Over 130 delegates from across the social and biomedical science spectrum joined CLOSER at the British Library Knowledge Centre, London earlier in November to explore how longitudinal evidence can help shed light on societal inequalities.
Inequalities continue to plague all areas of society, from education and income, to health and life expectancy. Successive governments and decades of policy initiatives have targeted the unequal life chances across communities, countries and generations.
But why do these disparities persist? And who faces the greatest risks? The UK’s longitudinal studies are leading sources of evidence on life course and intergenerational inequality. CLOSER’s 2017 conference sought to bring together researchers from across disciplines to showcase the contribution longitudinal research has made to our understanding of inequalities.
The conference gave longitudinal researchers, from across disciplines and sectors, the opportunity to share ideas and innovations with peers from both the UK and abroad.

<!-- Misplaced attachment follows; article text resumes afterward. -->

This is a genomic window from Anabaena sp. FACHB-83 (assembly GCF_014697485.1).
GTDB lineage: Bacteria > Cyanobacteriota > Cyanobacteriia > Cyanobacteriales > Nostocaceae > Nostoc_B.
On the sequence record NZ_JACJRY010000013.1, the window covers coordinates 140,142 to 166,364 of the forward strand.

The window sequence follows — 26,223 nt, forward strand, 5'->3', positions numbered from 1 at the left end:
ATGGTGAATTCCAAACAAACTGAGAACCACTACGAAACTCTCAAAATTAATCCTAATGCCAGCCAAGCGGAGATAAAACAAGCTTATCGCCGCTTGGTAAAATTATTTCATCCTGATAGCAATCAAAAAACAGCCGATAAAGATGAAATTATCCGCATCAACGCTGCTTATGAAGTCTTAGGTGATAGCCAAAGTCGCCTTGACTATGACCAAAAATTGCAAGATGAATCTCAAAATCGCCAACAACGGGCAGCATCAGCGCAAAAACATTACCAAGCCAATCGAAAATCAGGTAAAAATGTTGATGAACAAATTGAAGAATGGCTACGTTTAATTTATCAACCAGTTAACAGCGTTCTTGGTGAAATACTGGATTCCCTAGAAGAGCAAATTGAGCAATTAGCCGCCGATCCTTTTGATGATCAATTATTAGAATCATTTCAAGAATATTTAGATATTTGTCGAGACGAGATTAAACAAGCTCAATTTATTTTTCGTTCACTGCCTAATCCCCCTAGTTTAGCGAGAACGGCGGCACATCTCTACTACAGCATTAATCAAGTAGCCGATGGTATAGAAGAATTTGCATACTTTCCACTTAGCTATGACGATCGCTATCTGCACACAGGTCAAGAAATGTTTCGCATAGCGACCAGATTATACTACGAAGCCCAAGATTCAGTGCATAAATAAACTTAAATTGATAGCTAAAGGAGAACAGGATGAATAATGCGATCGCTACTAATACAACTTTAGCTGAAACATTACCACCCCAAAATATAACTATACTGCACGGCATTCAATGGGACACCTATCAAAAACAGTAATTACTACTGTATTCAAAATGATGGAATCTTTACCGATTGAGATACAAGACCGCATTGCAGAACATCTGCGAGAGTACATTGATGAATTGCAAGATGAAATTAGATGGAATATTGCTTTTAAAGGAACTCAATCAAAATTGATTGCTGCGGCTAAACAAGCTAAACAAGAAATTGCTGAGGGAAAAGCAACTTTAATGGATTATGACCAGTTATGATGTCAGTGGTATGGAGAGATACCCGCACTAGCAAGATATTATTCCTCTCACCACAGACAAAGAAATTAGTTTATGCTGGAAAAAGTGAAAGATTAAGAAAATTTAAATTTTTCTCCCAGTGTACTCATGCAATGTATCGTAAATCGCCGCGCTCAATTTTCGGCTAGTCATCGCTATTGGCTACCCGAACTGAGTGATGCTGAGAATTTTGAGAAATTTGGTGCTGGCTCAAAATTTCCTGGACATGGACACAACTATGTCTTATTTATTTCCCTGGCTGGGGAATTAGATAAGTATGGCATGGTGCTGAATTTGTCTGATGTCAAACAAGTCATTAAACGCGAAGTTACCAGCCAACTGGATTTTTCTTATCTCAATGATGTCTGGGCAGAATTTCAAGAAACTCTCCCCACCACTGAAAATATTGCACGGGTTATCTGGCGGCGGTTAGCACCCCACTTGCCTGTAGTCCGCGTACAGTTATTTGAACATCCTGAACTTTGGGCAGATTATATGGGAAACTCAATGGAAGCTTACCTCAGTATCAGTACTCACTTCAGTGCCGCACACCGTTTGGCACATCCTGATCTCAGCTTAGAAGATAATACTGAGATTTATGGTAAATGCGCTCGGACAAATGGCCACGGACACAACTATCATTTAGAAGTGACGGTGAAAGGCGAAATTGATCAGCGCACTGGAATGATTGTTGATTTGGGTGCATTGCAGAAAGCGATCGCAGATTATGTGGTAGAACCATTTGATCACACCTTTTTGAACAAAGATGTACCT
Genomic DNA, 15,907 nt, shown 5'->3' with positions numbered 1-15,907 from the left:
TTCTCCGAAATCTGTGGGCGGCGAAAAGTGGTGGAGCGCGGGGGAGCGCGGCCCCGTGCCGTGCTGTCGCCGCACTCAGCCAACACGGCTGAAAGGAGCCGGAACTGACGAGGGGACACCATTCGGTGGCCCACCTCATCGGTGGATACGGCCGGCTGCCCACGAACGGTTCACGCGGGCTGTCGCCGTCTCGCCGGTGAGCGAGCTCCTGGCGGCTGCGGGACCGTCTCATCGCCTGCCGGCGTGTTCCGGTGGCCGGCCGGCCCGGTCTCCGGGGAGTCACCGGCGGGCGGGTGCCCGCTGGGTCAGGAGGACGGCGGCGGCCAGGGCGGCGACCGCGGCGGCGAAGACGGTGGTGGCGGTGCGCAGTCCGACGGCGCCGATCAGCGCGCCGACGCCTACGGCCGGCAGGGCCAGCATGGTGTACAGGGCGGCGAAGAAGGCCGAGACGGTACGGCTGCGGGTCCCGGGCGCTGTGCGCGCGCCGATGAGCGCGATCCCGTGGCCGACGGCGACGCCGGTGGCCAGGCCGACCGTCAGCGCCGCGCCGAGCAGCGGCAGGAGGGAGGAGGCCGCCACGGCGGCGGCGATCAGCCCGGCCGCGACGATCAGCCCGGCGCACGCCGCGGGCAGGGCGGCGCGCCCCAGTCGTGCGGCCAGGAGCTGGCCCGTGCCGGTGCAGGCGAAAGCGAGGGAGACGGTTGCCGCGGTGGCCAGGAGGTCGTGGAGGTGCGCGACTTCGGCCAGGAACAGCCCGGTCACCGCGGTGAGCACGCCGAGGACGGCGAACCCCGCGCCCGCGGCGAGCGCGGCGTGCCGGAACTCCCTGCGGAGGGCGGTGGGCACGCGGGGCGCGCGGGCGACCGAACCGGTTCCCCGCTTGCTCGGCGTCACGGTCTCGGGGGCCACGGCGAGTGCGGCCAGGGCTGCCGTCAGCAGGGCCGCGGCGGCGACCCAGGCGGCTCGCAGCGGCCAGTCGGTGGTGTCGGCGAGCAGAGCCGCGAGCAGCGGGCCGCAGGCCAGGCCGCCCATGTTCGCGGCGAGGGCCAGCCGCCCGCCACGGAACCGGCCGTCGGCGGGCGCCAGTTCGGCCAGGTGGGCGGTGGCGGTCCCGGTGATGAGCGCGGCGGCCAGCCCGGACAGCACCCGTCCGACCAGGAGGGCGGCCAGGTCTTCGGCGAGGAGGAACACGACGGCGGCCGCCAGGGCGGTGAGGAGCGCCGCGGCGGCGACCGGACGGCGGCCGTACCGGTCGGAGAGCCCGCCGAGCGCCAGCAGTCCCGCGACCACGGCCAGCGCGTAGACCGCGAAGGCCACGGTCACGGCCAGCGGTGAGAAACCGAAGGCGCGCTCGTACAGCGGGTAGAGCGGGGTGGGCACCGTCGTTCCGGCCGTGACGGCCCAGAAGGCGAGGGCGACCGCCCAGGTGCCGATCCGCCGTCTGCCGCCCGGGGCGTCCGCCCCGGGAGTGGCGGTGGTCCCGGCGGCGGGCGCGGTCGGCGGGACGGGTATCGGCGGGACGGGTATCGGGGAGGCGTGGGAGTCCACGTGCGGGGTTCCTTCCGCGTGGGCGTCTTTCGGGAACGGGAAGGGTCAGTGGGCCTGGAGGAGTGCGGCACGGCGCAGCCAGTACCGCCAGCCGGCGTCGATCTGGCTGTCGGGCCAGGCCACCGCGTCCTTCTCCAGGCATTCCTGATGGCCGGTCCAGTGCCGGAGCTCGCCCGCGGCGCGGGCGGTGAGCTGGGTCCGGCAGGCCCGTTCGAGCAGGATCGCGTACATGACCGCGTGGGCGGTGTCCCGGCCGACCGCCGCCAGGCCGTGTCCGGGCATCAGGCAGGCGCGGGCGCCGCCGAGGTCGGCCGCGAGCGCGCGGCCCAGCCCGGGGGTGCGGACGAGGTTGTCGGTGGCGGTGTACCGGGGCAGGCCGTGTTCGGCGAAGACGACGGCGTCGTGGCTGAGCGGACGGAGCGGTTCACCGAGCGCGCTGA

Throughout the two day event, delegates had the opportunity to:
The Rt. Hon. the Lord David Willetts, Executive Chair of the Resolution Foundation spoke about intergenerational inequalities focusing particularly on the living standards of today’s millennials compared to Britain’s older generations.
The second keynote presentation was delivered by Professor Kate Pickett, University of York. Professor Pickett spoke about how longitudinal studies can improve our understanding of health inequalities.
Visit the CLOSER website to access presentation slides and recordings of the keynote talks here.
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